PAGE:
Nova Scotia has welcomed almost 1,100 Syrian refugees since December 2015. Refugees face a wide range of health problems, including higher rates of infectious diseases, mental health concerns, and chronic conditions such as hypertension and diabetes. Refugees also encounter difficulties in accessing the health-care system, including legal and eligibility requirements, and language barriers.
The Transitional Health Clinic for Refugees (THCR) in Halifax provides newcomers with a post-arrival health assessment. Patients receive up-to-date vaccinations, management of chronic diseases and routine primary care.
“Due to their sometimes complicated health history and difficulty navigating the health-care system,” said Dr. Tim Holland, one of the THCR’s founding physicians, “refugees are disproportionately disadvantaged by not having a family doctor.”
After a year, the THCR helps refugee patients transition from the clinic to a family practice. Dr. Karen Prokai, a family physician in Halifax, is one doctor who added a refugee family to her patient roster.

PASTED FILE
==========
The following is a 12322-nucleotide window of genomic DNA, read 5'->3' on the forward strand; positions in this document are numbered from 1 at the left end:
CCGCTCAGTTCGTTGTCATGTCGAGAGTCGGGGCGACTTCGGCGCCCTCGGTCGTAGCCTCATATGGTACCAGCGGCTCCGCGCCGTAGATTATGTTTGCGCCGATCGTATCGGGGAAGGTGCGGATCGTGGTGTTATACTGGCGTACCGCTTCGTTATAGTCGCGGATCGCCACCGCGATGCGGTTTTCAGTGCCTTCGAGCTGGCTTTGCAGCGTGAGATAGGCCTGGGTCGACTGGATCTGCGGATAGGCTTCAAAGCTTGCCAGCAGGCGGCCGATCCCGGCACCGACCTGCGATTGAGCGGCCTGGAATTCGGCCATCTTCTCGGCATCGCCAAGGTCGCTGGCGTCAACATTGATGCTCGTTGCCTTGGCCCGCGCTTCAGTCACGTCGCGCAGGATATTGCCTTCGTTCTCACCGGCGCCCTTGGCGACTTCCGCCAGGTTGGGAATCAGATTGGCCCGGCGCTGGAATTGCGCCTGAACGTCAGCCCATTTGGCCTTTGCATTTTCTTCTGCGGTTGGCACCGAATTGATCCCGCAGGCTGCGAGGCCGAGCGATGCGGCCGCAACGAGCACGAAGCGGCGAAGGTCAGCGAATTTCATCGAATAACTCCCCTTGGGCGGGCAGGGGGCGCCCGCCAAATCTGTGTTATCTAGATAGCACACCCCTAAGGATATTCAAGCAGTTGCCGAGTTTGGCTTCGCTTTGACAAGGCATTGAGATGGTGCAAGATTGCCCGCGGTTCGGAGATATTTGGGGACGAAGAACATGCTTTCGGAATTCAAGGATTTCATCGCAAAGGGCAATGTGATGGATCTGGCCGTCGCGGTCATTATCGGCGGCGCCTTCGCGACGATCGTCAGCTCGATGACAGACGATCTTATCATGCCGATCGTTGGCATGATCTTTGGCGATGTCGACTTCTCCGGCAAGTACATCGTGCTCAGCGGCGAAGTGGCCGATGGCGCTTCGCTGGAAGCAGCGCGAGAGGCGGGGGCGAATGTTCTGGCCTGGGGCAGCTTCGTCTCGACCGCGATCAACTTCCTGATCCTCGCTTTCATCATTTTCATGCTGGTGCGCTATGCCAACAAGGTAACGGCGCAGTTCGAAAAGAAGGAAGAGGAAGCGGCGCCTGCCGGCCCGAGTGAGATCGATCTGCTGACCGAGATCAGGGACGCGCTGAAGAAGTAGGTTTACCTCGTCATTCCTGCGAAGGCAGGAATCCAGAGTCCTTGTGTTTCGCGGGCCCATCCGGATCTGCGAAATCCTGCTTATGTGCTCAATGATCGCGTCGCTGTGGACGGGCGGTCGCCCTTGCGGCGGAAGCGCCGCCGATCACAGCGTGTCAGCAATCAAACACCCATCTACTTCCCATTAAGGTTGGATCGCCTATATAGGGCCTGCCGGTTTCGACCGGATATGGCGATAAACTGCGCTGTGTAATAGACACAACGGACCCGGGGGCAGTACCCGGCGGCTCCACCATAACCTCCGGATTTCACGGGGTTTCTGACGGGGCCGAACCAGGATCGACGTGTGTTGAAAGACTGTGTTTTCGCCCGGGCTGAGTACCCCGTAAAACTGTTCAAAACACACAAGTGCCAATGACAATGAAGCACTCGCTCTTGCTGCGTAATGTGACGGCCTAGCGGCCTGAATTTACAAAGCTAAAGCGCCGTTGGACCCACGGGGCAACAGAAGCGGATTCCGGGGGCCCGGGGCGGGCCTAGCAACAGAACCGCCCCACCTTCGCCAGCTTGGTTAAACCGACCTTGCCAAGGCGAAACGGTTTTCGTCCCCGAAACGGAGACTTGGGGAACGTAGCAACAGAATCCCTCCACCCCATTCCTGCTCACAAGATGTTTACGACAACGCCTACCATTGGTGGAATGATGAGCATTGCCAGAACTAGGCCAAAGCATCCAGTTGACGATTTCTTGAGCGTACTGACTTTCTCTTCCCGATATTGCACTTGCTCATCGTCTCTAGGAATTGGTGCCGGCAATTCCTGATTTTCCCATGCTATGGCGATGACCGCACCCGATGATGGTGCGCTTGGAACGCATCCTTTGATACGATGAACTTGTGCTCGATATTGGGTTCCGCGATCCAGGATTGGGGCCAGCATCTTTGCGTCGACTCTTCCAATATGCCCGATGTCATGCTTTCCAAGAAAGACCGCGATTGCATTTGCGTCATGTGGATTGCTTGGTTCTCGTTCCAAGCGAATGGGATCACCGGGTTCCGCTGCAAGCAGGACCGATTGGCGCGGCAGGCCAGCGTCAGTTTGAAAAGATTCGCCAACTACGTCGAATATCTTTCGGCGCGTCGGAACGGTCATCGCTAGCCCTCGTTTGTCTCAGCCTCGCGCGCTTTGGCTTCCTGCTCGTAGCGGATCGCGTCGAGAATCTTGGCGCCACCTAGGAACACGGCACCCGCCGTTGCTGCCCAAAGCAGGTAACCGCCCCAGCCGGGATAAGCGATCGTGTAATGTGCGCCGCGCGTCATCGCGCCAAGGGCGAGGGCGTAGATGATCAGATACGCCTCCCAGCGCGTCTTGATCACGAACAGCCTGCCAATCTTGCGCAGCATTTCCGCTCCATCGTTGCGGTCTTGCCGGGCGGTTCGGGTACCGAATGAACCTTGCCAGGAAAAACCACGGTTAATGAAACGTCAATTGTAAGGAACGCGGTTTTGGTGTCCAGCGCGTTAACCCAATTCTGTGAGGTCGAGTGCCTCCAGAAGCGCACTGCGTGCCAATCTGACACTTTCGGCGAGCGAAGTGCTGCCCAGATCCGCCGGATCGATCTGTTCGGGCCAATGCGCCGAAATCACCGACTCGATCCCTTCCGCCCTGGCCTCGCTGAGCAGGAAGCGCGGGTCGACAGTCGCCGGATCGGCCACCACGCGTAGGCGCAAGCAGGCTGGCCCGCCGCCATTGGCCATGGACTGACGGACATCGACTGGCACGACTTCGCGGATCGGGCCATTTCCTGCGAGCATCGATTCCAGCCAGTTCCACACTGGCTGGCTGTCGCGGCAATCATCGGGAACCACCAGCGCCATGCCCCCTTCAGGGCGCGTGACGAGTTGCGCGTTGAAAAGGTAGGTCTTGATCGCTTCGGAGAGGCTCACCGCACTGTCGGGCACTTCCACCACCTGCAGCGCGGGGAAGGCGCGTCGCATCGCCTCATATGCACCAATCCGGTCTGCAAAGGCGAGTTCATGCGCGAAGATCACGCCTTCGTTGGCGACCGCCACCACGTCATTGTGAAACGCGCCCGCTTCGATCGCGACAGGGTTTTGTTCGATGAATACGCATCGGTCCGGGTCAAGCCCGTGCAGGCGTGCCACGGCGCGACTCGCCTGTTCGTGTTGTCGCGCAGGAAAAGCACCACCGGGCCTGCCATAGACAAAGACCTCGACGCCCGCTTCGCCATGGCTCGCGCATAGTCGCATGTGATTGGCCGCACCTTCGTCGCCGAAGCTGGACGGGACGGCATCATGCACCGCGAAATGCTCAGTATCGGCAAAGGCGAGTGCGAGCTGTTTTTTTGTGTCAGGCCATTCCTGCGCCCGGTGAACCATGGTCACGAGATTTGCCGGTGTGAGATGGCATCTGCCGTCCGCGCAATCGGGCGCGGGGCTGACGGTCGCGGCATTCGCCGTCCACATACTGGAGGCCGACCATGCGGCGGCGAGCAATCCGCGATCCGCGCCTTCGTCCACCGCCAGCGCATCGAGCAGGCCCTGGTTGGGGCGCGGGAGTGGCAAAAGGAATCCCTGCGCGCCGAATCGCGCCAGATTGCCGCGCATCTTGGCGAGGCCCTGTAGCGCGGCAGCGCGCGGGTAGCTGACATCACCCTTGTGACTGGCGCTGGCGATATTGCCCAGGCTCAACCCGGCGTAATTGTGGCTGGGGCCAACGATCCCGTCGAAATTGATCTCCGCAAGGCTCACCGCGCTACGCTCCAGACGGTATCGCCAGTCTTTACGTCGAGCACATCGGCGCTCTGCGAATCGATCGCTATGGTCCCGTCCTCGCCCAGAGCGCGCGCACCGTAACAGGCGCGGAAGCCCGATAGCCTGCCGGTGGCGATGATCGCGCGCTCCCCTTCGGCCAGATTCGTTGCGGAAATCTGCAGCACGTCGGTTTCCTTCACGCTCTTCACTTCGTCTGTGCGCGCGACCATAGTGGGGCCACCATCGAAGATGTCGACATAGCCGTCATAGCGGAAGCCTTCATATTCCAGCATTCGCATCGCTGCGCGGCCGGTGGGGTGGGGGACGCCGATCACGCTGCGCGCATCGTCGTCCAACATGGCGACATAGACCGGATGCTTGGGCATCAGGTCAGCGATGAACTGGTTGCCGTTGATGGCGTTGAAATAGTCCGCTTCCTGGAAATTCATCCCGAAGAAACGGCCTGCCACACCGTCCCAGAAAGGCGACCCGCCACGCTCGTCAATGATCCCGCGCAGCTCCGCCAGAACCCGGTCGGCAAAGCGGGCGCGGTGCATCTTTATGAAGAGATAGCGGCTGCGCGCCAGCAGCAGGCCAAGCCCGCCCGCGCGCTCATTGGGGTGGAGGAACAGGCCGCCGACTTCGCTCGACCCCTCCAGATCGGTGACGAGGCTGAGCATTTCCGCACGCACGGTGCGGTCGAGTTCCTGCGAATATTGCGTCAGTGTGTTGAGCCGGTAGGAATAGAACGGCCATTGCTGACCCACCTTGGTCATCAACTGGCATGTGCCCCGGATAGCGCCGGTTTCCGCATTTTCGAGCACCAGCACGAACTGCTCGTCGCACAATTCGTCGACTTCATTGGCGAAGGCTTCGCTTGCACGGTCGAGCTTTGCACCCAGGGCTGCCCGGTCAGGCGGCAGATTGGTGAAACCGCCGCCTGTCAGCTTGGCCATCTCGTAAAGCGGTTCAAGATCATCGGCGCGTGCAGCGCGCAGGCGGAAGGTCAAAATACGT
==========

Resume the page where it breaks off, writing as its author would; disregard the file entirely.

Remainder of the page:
“I felt quite helpless watching the Syrian crisis unfold,” said Dr. Prokai. “When I received the online request for doctors willing to open their practice for a Syrian refugee family, I knew immediately that this was something I wanted to do to make a difference.”
There were some initial hurdles, said Dr. Prokai, including the language barrier, the amount of time required for visits, and the lack of previous medical records. But they were all surmountable, with help from translator services and a nurse who speaks Arabic, careful scheduling, and help from colleagues.
Dr. Prokai said that the rewards of adding a Syrian family to her practice far outweigh the challenges.
“As you address their health needs and get to know them you slowly earn their trust,” said Dr. Prokai. “Spending extra time to explain illness, test results and treatment options relieves any patient’s anxiety; Syrian refugee patients are no different than any other patient in this way.”
“These families are here because they had to leave their country to save themselves and their children,” said Dr. Prokai. “As a parent and a physician, it’s not that hard for me to open my practice for one family. I know I’ve made a difference, and collectively we could do so much more.”